Coup of September 11, 1973. Bombing of La Moneda (presidential palace). Author: Biblioteca del Congreso Nacional de Chile. (CC BY 3.0 CL). Source: Wikimedia Commons
Coup of September 11, 1973. Bombing of La Moneda (presidential palace). Author: Biblioteca del Congreso Nacional de Chile. (CC BY 3.0 CL). Source: Wikimedia Commons

Den 11. september 1973: Militærjunta under ledelse af general Pinochet – og støttet af USA – vælter den socialistiske præsident Allende i Chile, og myrder ham. En blodig undertrykkelse starter. Kuppet får stor betydning for den europæiske venstrefløjs strategiske diskussioner.

Bjarne A. Frandsen, august 2008
Revideret og ajourført september 2023


 

Indhold:/Content:


sta_anchor id=”artik” /]

På dansk (og nordisk)

Artikler:

Til forsvar for Allende. Af Ariel Dorfman (Solidaritet.dk/Kritisk Revy, 11. september 2023)
“Spørgsmålet om, hvor Chiles sande identitet ligger, bliver stadigt mere presserende, som 50 årsdagen for Pinochets kup nærmer sig.”

Bombemanualer og fraktionsdannelse: Om solidaritetsarbejdet med Chile i 1970’erne (Solidaritet.dk, 11. september 2023)
“Salvador Allendes regering blev væltet i et militærkup 11. september 1973. Straks begyndte det internationale solidaritetsarbejde for Chile, og det fandt også til Danmark. Solidaritet bringer her Morten Things minder om solidaritetsarbejdet med Chile.”

50 år efter militærkuppet i Chile (Solidaritet.dk/Kritisk Revy, 11. september 2023)
“Vi bringer … Ricardo La Barcas tale i anledning af 50 årsdagen for militærkuppet i Chile 11. september 1973. Talen blev holdt ved Chiles mindelund på Den røde Plads på Nørrebro i København mandag 4. september.”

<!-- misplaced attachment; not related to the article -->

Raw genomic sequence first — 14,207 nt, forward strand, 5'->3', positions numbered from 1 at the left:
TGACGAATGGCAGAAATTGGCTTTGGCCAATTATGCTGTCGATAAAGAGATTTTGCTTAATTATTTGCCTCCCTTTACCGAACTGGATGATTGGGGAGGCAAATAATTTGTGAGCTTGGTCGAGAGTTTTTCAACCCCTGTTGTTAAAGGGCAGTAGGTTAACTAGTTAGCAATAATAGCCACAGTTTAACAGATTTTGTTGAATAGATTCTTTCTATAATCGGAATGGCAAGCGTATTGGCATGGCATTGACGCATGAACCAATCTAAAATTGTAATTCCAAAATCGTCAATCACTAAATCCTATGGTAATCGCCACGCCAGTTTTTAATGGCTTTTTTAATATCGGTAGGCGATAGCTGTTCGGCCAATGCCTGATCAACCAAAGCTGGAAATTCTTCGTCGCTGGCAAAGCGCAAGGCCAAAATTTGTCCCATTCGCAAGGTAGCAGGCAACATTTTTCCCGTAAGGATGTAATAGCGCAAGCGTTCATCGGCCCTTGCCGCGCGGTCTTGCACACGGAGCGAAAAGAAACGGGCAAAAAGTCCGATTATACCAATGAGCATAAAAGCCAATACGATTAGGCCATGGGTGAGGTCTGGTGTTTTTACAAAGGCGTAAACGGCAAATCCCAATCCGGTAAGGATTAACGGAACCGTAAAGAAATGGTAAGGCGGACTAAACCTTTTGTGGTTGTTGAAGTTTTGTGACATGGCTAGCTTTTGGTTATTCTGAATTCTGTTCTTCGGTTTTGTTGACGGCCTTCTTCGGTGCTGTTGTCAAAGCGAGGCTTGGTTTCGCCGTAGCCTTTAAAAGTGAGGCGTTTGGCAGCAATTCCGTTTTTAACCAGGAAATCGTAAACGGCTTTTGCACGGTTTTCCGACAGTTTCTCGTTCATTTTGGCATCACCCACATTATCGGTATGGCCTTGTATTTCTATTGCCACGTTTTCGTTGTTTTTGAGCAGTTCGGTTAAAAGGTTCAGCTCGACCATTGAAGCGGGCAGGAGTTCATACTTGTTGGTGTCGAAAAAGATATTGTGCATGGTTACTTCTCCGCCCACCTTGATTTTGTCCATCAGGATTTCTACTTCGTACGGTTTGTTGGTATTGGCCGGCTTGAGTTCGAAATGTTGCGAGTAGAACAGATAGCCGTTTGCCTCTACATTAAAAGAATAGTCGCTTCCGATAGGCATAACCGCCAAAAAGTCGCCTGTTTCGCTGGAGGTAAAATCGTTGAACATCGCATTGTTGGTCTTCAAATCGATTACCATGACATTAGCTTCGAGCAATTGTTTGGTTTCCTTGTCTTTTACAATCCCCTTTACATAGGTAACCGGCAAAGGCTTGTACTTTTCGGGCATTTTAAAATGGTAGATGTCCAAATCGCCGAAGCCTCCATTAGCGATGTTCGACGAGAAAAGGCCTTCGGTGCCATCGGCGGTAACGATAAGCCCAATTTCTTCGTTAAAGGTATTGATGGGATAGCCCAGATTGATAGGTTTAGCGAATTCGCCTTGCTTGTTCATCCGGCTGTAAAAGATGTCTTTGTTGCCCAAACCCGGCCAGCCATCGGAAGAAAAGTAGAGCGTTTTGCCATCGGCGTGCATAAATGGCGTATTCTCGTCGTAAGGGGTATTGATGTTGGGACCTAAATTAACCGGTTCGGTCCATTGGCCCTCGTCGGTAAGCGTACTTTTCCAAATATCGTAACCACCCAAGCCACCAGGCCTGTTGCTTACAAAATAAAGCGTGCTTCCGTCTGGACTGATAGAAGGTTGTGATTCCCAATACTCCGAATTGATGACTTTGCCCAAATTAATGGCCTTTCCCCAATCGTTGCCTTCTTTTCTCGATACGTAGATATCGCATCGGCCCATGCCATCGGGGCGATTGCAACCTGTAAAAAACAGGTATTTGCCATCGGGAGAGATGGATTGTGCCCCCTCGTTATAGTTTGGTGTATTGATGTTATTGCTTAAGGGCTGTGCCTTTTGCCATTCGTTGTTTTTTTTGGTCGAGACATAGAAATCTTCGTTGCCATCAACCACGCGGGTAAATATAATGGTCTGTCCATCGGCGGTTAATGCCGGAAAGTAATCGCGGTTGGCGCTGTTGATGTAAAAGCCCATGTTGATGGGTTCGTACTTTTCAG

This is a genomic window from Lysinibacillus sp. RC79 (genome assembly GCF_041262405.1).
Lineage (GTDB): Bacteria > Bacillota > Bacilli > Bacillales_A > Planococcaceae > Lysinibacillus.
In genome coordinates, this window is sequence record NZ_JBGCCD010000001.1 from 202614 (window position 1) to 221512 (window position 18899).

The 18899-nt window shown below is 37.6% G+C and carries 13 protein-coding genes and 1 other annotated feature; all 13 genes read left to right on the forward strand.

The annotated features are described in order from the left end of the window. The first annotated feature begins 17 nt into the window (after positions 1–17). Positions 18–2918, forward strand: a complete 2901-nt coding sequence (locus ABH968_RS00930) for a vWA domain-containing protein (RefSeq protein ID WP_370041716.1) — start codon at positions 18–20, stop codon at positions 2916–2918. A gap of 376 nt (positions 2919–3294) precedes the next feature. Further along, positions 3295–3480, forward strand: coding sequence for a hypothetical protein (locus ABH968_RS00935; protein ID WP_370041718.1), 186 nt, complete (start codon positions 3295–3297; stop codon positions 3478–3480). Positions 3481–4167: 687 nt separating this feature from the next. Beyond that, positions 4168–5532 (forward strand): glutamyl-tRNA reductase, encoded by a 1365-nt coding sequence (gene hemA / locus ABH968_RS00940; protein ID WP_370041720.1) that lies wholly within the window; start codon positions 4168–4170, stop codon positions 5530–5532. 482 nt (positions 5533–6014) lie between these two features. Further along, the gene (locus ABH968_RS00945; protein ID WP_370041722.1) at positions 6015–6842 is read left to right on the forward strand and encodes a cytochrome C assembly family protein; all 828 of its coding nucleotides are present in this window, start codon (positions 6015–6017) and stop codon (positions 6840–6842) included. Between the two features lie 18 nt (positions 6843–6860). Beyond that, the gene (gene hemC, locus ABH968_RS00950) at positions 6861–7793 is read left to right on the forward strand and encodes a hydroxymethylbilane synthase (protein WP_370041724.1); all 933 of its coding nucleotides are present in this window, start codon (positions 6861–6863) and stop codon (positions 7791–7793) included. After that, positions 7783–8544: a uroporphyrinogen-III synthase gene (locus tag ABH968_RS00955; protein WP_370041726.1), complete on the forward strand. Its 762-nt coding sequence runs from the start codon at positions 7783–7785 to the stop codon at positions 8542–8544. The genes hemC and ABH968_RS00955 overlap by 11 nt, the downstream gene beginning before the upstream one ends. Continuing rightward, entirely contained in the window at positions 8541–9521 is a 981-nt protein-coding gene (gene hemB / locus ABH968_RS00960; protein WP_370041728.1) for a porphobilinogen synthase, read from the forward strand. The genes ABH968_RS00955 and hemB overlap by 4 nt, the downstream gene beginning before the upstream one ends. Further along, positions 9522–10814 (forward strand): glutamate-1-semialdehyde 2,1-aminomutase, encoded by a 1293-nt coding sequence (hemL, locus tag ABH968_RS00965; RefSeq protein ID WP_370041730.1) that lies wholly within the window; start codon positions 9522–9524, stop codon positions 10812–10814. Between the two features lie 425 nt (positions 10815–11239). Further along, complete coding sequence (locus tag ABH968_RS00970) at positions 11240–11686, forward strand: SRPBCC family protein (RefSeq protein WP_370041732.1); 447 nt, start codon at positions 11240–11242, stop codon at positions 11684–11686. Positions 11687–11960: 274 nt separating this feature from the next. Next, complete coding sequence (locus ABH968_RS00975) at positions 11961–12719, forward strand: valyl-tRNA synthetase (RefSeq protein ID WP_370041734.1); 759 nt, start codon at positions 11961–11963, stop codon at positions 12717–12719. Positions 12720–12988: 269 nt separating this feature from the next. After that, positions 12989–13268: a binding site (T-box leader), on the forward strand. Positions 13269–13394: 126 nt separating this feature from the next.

50 år siden militærkuppet: Chiles kæmpende revolutionære venstrefløj. Af Inge K. Hansen og Alfred Lang. 1. del (Autonom Infoservice, 8. september 2023)
“Chiles revolutionære bevægelse ’Movimiento de Izquierda Revolucionaria’ (MIR) forsøgte frem til 1973 at forcere folke-magtstrukturer fra neden.”
Chiles revolutionære venstrefløj: Årene op til og under militærkuppet. 2. del (Ibid., 10. september)
“MIR lod ikke deres tidligere forsigtige støtte til Allende afholde dem fra at indtage en aktiv rolle i klassekonfrontationerne.”

50 år efter kuppet i Chile – et tilbageblik på Folkeenhedens første år. Af Taroa Zúñiga Silva (Socialistisk Information, 30. august 2023)
“Miguel Lawner sad i flere år i fængsel efter militærkuppet i Chile i 1973 og kom senere til Danmark som politisk flygtning. Som chef for byfornyelse under Folkeenhedens (1970-73) regering ser han tilbage på begejstringen efter den venstreorienterede regerings valgsejr.”

Chile, d. 11. september 1973: Historien om et blodigt militærkup. Af Alfred Lang (Autonom Infoservice, 10. september 2018/2003; opdateret 11. september 2019)
“For 33 år siden borede datoen 11. september sig for første gang dybt ind i verdensoffentligheden. Den dag i 1973 gennemførte Chiles militær et blodigt kup, der blev støttet af USA’s regering. Drømmen om en fredelig vej til socialisme var slået fejl.”
Også online på Konfront.dk (10. september 2020) + i lettere rev. udgave på Solidaritet.dk: 11. september: Historien om et blodigt militærkup i Chile (11. september 2022).

Chile 40 år efter kuppet: ‘Det kan ske igen’. Af Andreas Bülow (Modkraft.dk, 11. september 2013)
“Der er gået fyrre år, men Jorge M. Carvajal husker det tydeligt: Militærfanfaren i radioen, talerne om fædrelandet, soldaterne der bevogtede gaderne.”

“Det må aldrig ske igen” (pdf). Af Dorte Ellesøe Hansen (Arbejderhistorie, nr.3, 2013, s.72-80)
Om Arbejdermuseet & ABA særudstilling af egne plakater fra det danske støttearbejde til fordel for Chile.

Ingen fredelig vej til socialisme. Af Martin Hammer (Socialistisk Information, 8. september 2013; tidligere bragt i 2003)
“Unidad Populars regering var et forsøg på en demokratisk og fredelig overgang til socialisme. Kuppet i Chile definerede spørgsmålet: Kan vi stemme os til socialisme?”

DR-chef forsvarer højrefløjsdiktatur. Af Ole Wugge Christiansen (Modkraft.dk, 30. september 2010)
“DR-chef med ansvar for tv-serien ‘Jagten på de røde lejesvende’, Morten Hesseldahl, har forståelse for Chiles tidligere diktator Augusto Pinochet, som han roser for ‘brutalt fokus på udviklingen af et liberalistisk marked’.”

Fortidens synder IV: Da Chile fik en nødvendig ‘overgangs-regering’. Af Ulrik Dahlin (Information, 29. august 2008)
“Selv om det er ‘utilfredsstillende’ og et tragisk ‘overgreb’, at Chiles generaler i september 1973 styrter landets folkevalgte præsident, forstår Danmarks to store borgerlige aviser nødvendigheden af kuppet. Bare det bliver en kortvarig affære …”

9-11 … i Chile 1973. Af Alfred Lang (Modkraft.dk, 11. september 2006)